It's double trouble! My naughty little sister's best friend, Bad Harry, is just as naughty as she is! They make secret friends with a mouse and feed it bacon and cheese, and they pretend to eat their bread crusts but hide them instead. Together they cause terrible mischief.
Dorothy Edwards is most famous for My Naughty Little Sister which she dreamt up to keep her daughter quiet whilst on a family holiday in 1950. Dorothy based the character on her younger sister, Phyllis, and went on to write five books about her naughty little sister with wide acclaim.
Dorothy Violet Ellen Brown was born into a working-class family in Teddington on 6th November 1914. When her father returned from fighting in the First World War he threw his energies into teaching his daughter to read. Dorothy wrote her first story when she was four years old, which she since described as "exciting, horrifying and very misspelt".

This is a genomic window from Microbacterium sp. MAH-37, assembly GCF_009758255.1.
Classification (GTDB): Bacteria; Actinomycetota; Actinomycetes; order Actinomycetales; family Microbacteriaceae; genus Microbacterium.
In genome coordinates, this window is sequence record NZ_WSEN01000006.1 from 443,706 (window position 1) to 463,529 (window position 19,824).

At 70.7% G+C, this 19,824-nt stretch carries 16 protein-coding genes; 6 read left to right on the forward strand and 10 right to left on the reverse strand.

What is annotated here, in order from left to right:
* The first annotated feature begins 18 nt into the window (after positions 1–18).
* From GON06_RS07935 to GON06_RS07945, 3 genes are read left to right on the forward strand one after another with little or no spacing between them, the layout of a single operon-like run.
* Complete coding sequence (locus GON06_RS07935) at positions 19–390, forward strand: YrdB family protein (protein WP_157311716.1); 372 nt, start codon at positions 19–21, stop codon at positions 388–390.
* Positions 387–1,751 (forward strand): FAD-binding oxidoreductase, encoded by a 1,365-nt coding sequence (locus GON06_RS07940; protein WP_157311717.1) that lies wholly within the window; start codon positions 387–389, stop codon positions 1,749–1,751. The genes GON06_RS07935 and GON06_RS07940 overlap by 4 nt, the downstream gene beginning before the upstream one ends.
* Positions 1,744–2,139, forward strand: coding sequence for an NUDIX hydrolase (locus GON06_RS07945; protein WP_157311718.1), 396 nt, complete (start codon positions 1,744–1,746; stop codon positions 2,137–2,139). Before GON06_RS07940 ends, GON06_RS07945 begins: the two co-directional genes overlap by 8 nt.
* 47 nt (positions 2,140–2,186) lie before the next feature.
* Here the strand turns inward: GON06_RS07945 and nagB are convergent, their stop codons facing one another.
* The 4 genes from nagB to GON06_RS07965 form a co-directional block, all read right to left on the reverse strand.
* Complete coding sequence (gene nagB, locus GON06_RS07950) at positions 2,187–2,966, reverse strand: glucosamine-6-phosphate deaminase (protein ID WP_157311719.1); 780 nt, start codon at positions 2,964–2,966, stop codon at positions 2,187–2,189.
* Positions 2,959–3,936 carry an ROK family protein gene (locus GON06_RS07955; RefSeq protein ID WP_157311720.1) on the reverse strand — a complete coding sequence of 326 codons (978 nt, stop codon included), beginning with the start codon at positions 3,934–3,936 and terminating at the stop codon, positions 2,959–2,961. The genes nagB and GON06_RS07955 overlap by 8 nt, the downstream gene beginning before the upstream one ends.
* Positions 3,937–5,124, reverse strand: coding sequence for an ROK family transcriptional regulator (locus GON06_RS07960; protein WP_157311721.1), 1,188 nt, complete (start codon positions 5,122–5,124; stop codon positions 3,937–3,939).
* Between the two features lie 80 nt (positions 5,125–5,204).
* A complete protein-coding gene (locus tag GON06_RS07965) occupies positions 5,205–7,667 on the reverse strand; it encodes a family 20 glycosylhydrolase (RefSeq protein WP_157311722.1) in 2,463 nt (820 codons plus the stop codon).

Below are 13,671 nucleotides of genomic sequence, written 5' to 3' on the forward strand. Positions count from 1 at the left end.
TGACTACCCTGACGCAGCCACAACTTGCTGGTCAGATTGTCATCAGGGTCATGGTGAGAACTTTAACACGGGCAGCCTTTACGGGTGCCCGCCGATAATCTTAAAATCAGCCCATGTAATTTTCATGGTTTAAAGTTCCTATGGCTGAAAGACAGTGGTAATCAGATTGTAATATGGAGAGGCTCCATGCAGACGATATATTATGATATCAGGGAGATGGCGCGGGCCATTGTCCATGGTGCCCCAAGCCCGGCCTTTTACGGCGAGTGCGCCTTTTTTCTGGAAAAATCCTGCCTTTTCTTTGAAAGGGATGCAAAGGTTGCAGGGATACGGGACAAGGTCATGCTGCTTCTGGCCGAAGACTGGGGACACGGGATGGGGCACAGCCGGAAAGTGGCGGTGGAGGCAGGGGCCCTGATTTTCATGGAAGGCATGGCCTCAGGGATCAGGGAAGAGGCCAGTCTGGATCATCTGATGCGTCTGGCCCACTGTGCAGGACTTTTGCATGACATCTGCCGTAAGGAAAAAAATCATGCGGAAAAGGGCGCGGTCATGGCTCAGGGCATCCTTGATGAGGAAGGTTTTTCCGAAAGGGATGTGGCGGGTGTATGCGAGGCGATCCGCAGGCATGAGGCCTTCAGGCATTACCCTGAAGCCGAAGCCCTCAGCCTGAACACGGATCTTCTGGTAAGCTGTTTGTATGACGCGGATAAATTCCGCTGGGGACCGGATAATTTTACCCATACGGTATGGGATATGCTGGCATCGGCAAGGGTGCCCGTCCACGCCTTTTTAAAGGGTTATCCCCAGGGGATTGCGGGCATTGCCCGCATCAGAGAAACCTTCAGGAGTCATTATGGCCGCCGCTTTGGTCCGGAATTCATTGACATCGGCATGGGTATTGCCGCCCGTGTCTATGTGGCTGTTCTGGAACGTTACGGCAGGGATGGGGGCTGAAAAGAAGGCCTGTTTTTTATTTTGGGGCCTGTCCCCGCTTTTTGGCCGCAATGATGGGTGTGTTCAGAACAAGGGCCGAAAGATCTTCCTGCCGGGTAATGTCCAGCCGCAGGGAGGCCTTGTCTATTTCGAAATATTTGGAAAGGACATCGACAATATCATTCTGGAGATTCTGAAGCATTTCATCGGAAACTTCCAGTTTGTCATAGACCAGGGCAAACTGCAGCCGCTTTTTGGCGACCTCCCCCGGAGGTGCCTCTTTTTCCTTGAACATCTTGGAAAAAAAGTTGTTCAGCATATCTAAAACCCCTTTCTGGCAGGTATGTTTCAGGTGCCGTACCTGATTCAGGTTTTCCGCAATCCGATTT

With published poetry, short stories and articles throughout her twenties, Dorothy's attention turned towards children's books after she had two children of her own by her husband, Frank Edwards. Her daughter, Jane, tirelessly asked her mum to tell her stories, and it was only a matter of time before Dorothy wrote them down and they became timeless children's classics.
My Naughty Little Sister really found its home in Shirley Hughes' wonderful illustrations. Dorothy delighted in visiting schools and meeting children, her warmth and obvious enthusiasm held audiences spellbound. Her ability to make stories up on the spot, tailoring them to the kids in front of her, gave her a charm like no other.
Dorothy became a household name and her stories were read and loved across the globe. She became a fixture of a radio show in the 1950s called Read with Mother and she also wrote for Playschool and Jackanory.
Dorothy died in 1982 and was buried next to her sister. Her memory lives on as "an active champion of the cause of children's reading."